Homeland Security Bill Funds Alternatives To Family Incarceration

Posted in Around The Nation, Around The State, Criminal Justice, Privatization, T. Don Hutto at 3:31 pm by wcnews

“..[T]here are more cost effective and humane alternatives to housing immigrants seeking amnesty”, as Jane Van Praag said in the TDP article on Saturday’s protest, 100 stage protest Saturday:

Jane Van Praag sat under an umbrella for much of the afternoon, holding her sign that read, “Prison is never in the best interest of a child.” Van Praag, who attended the eighth vigil on May 7, is the Democratic precinct chair for District 425 in Bartlett and said she learned of T. Don Hutto through Orta, a friend of hers.

“I think it is just to continue to reiterate our feelings that it is wrong to imprison children,” she said when asked about the repeated protests at the center.

Van Praag said she thinks there are more cost effective and humane alternatives to housing immigrants seeking amnesty.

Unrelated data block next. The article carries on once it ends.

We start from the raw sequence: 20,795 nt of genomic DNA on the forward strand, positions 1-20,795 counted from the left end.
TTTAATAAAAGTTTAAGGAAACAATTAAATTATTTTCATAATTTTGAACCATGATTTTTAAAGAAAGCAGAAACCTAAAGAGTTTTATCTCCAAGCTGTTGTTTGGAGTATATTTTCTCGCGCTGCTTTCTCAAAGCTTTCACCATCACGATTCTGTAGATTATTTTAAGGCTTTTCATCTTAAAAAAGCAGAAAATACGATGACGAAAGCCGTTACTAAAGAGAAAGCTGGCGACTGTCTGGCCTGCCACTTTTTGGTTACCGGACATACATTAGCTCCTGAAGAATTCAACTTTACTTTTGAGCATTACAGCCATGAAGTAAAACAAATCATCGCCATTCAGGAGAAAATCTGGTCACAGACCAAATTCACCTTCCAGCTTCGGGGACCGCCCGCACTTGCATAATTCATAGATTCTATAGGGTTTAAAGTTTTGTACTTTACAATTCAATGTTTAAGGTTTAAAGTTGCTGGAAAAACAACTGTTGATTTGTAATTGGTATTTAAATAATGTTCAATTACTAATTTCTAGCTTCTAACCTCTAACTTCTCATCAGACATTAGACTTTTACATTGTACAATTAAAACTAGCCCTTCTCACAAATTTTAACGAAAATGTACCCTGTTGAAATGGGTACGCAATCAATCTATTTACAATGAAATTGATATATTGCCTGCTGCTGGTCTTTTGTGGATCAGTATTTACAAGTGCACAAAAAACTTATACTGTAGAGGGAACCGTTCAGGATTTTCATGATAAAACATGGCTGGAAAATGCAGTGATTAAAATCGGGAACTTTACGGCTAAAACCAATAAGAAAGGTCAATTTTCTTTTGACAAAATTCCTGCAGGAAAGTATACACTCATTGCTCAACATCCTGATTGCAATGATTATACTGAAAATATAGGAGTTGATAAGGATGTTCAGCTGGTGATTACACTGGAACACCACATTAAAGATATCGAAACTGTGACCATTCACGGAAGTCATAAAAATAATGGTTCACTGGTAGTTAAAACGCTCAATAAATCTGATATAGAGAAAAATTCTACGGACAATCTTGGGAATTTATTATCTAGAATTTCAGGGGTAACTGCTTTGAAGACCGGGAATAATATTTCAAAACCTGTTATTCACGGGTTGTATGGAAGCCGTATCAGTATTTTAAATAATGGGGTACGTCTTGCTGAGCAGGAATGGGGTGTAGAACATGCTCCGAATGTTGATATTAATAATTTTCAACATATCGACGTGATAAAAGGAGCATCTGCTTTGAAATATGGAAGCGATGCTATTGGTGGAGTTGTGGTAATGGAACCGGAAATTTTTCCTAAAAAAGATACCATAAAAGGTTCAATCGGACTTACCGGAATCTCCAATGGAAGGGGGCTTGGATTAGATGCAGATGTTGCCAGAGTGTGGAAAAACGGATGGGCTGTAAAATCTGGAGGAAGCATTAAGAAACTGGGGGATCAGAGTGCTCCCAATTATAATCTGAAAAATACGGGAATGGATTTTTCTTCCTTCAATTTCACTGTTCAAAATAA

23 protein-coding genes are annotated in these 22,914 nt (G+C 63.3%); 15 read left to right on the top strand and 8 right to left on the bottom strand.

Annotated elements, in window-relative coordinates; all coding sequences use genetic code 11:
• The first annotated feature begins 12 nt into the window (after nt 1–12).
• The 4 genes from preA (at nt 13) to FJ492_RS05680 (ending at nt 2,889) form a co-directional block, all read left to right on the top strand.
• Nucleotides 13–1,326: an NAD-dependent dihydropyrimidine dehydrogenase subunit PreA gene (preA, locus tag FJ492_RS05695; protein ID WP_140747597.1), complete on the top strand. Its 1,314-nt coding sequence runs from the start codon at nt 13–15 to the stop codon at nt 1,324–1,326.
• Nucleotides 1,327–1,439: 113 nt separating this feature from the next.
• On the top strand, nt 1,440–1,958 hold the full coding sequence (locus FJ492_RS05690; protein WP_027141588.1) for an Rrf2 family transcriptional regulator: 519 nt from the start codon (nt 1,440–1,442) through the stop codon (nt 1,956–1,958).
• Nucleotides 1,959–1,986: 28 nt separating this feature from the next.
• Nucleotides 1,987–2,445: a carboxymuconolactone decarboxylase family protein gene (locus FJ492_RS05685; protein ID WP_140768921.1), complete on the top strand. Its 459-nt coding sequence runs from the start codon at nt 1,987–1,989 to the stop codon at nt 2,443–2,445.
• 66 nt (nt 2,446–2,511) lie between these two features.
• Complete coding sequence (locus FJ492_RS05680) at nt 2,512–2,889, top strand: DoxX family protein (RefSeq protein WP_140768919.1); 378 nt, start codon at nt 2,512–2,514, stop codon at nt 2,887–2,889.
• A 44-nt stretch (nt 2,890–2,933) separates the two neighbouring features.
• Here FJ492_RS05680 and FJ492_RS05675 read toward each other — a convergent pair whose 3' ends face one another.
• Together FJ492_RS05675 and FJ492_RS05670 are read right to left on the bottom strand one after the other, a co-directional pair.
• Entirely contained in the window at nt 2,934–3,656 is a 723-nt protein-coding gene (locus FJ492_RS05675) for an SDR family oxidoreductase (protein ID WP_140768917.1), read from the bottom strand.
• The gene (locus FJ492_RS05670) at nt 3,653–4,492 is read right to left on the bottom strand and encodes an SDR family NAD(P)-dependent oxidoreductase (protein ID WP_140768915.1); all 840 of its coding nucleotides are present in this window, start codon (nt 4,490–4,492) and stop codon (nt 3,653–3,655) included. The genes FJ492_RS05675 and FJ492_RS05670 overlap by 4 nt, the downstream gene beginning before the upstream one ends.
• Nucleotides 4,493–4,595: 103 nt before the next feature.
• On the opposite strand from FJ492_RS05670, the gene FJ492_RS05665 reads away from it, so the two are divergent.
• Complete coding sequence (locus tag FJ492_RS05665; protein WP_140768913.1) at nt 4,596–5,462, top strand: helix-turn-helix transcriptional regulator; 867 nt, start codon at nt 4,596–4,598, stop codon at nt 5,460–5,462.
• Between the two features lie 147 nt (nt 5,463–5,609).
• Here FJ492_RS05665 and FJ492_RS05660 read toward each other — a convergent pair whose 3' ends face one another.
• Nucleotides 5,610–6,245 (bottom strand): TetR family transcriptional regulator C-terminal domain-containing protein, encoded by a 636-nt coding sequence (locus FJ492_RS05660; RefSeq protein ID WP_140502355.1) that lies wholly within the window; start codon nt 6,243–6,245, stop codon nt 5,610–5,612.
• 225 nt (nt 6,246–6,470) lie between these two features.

“It makes me ashamed,” she said.

As if on cue News 8 is reporting today that the Homeland Security funding bill moving through Congress increases funding for alternative detention programs:

A Homeland Security spending bill heading to the U.S. House floor could lead to changes on where some detainees are held.

The measure adds about $11.3 million to the Immigration and Customs Enforcement (ICE) budget. The money is earmarked for alternative detention programs and directs the agency to house families in facilities that are more like homes than prisons.

With a different president and local leadership this would be the first nail-in-the-coffin towards getting T. Don Hutto closed for detaining women and children. But as always with the current administration, no good deed goes unpunished, Veto Hangs Over Homeland Security Budget.

A Democratic plan to sharply boost the Homeland Security Department budget ran into a stern White House veto promise Tuesday as House debate loomed on the first of a dozen annual spending bills.

President Bush has not vetoed a domestic spending bill, and the homeland security measure is among the most popular with lawmakers. It is, however, larger than Bush requested.

So much for compassion.

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